Leasing With Confidence, Every Prospect Is A Future Resident

The most important function in property management is leasing. With no rentals, no residents; no rental income; no revenue; expenses can’t be paid, property failure results in foreclosure.

Renting apartments is the life blood of our industry. Unfortunately, leasing positions at a property are viewed as the entry level and experience the highest volume of turnover. Hopefully, the employee turnover is a result of a promotion to a manager/management role. Successful managers will continue to participate in the leasing process, not isolate themselves in an office with their reports, computer and purchase orders. This allows the Manager to mentor new hires, as well as keeping active in the leasing responsibilities, reinforcing the importance of leasing, EVERYONE leases.

Leasing teams should be empowered with the importance of their role. Their energy and enthusiasm will be the determining factor when a prospect chooses to lease or continue their search. Within the property management environment, too many individuals would respond to an inquiry of what do you do?, with a response of “I work for XYZ Management Company.” ¬†Empowering our teams to realize the impact they offer on such an important decision can be dynamic.

Leasing Is Problem Solving

As leaders, supervisors, how can the philosophy of “I lease apartments, I help families with one of the most important decisions they face; providing housing for their family,” become the driving force and daily focus.

At the end of the day, can we determine success as “I leased two apartments today,” as opposed to; its 6 o’clock time to go home.

Every person that calls the leasing office or comes through the door is interested in renting an apartment. Successful leasing teams will ask enough questions, and show enough interest to identify needs and wants of the prospect. The goal is to provide a solution for future housing. Much more effective and useful than simply providing information and answering questions regarding pricing and availability. Without the closure of suggesting how the property meets the needs for the prospect, the prospect leaves the property drowning with information overload.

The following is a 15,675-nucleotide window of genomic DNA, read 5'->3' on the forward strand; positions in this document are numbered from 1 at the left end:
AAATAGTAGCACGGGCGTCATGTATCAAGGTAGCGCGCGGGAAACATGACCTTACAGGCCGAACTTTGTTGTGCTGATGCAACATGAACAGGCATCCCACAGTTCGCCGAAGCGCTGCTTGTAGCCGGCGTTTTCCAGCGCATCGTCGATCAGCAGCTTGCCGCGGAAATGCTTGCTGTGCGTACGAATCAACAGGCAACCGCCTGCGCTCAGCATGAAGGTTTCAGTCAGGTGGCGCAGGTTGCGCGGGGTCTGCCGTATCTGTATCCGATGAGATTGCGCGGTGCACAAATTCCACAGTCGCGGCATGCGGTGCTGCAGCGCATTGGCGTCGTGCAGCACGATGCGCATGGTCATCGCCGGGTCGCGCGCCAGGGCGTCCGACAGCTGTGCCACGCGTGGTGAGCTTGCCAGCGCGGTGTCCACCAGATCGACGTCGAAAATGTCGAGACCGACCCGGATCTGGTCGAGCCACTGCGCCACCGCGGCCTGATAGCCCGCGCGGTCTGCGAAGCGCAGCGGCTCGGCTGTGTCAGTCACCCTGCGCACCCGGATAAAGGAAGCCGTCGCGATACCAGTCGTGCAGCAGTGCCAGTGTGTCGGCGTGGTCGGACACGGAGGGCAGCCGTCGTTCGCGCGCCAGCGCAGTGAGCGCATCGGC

Just Looking?

In our “need it now society,” few individuals are looking for housing six months from now, or later. The “just looking” response is an easy out for a leasing person that isn’t confident in selling their product.

Leasing staff should start every conversation with the assumption the prospect will make their decision today, and the move in date is a matter of scheduling, not IF but WHEN. With a friendly knowledgeable leasing team, the prospect will be anxious to commit to the apartment, reserving their apartment before its leased to someone else.

There should be time each day to review the leasing traffic, creating accountability for the results for each phone call and each visit. Emphasis placed on closing every piece, not allowing a “maybe the next one” philosophy to develop. The job description for leasing should include an expectation for closing. Individuals hired to lease must understand to be successful, is measured in terms of leases, not attendance. Too many prospective rewnters leave the property without ever being asked, “Can I start the reservation process for you today?” Every lease represents thousands of dollars in rent revenue, why wouldn’t every effort be made to close the deal while the prospect is in the office, or a model home?

Lori Hammond
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One thought on “Leasing With Confidence, Every Prospect Is A Future Resident

  1. Very interesting and very true. As of late, with 11 very recent vacancies (raised rent equals quite a few non-renewals, plus several residents recently passed away or went to nursing homes, as this is an independent senior property), our mantra has been: To Fill, To Fill! But, until I read your article just now, I don’t believe that I actually realized just how important that SELL is.

    I’ve often joked that if I believe in a product, I can sell anything. I DO believe in our senior apartment community, but overcoming unhappy residents that cannot afford to stay on has been disheartening for all involved, while selling the community to new people coming in at the higher rent is not the issue. The REAL issue is getting them to move on it NOW. To close that deal and make them feel that they will miss out if they don’t commit today.

    I do want to say that when I came onboard last May, I was hired for the office and didn’t even know that I was going to be working in the capacity of Leasing Consultant. My boss and I are both new at this (she came onboard as manager at the same time I came on board and was in my position, albeit not as Leasing Consultant, for two months before I came onboard. So, we are both learning the ropes together and we miss a lot. I have learned a lot from reading your blog, however and will continue to do so.

    I am going to send your post to my site manager and district manager and pay attention to what you’ve said. ALL of it. Thanks for this great advice and I will let you know how it works.